by Janice Jaicks

Excuses keep coming up for me. Have to watch the grandkids. Company in town. Blah blah blah. Excuses are what they are. Successful people do not use excuses or use the word try. They just DO IT! And when I say successful, I mean balanced and content in all aspects of life. Being a caring contributor to society; at least that is my definition of success. 
I continue to attempt to make daily meditations my morning ritual. I found a YouTube-guided meditation that I like called The Mindful Movement

I have never been “diagnosed” with ADHD, but I’d be shocked if I wasn’t at least little affected. How about you?

I found an interesting article from the US Library of Medicine: Mindful Reading: Mindfulness Meditation Helps Keep Readers with Dyslexia and ADHD on the Lexical Track. This study explored the effects of a Mindfulness-Based Stress Reduction (MBSR) intervention on reading, attention, and psychological well-being among people with developmental dyslexia and/or attention deficits. From the article: “Various types of dyslexia exist, characterized by different error types. We examined a question that has not been tested so far: which types of errors (and dyslexias) are affected by MBSR training. To do so, we tested, using an extensive battery of reading tests, whether each participant had dyslexia, and which errors types s/he makes, and then compared the rate of each error type before and after the MBSR workshop. We used a similar approach to attention disorders: we evaluated the participants’ sustained, selective, executive, and orienting of attention to assess whether they had attention-disorders, and if so, which functions were impaired. We then evaluated the effect of MBSR on each of the attention functions. Psychological measures including mindfulness, stress, reflection and rumination, life satisfaction, depression, anxiety, and sleep-disturbances were also evaluated. Nineteen Hebrew-readers completed a two-month mindfulness workshop. The results showed that whereas reading errors of letter-migrations within and between words and vowel letter errors did not decrease following the workshop, most participants made fewer reading errors in general following the workshop, with a significant reduction of 19% from their original number of errors. This decrease mainly resulted from a decrease in errors that occur due to reading via the sub lexical rather than the lexical route. It seems, therefore, that mindfulness helped reading by keeping the readers on the lexical route. This improvement in reading probably resulted from improved sustained attention: the reduction in sub lexical reading was significant for the dyslexic participants who also had attention deficits, and there were significant correlations between reduced reading errors and decreases in impulsivity. Following the meditation workshop, the rate of commission errors decreased, indicating decreased impulsivity, and the variation in RTs in the CPT task decreased, indicating improved sustained attention. Significant improvements were obtained in participants’ mindfulness, perceived-stress, rumination, depression, state-anxiety, and sleep-disturbances. Correlations were also obtained between reading improvement and increased mindfulness following the workshop. Thus, whereas mindfulness training did not affect specific types of errors and did not improve dyslexia, it did affect the reading of adults with developmental dyslexia and ADHD, by helping them to stay on the straight path of the lexical route while reading. Thus, the reading improvement induced by mindfulness sheds light on the intricate relation between attention and reading. Mindfulness reduced impulsivity and improved sustained attention, and this, in turn, improved reading of adults with developmental dyslexia and ADHD, by helping them to read via the straight path of the lexical route.”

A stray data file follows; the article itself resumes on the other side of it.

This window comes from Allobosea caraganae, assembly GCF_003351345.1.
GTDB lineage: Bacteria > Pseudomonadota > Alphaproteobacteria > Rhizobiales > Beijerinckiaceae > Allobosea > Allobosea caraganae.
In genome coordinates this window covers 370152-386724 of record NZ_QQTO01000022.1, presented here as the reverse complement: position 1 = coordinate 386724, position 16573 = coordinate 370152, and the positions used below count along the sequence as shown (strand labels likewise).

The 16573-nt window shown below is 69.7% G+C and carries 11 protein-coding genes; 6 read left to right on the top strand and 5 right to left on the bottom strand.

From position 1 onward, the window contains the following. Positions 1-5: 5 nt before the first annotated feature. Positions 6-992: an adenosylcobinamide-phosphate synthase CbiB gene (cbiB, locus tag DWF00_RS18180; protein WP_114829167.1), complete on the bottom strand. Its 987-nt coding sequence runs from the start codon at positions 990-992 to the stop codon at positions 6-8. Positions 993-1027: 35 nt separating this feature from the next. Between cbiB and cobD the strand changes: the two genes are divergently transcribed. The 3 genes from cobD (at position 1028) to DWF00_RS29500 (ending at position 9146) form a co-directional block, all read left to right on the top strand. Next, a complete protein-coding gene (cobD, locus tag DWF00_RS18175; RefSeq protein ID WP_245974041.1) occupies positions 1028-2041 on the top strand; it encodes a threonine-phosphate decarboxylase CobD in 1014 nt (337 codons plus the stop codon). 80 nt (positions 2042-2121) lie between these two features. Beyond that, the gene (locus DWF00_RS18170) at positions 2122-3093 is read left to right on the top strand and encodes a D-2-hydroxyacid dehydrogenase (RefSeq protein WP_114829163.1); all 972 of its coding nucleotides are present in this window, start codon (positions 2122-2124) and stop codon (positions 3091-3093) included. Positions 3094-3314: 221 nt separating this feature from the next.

Read the entire article (link above) and email me at janice @ to let me know your thoughts!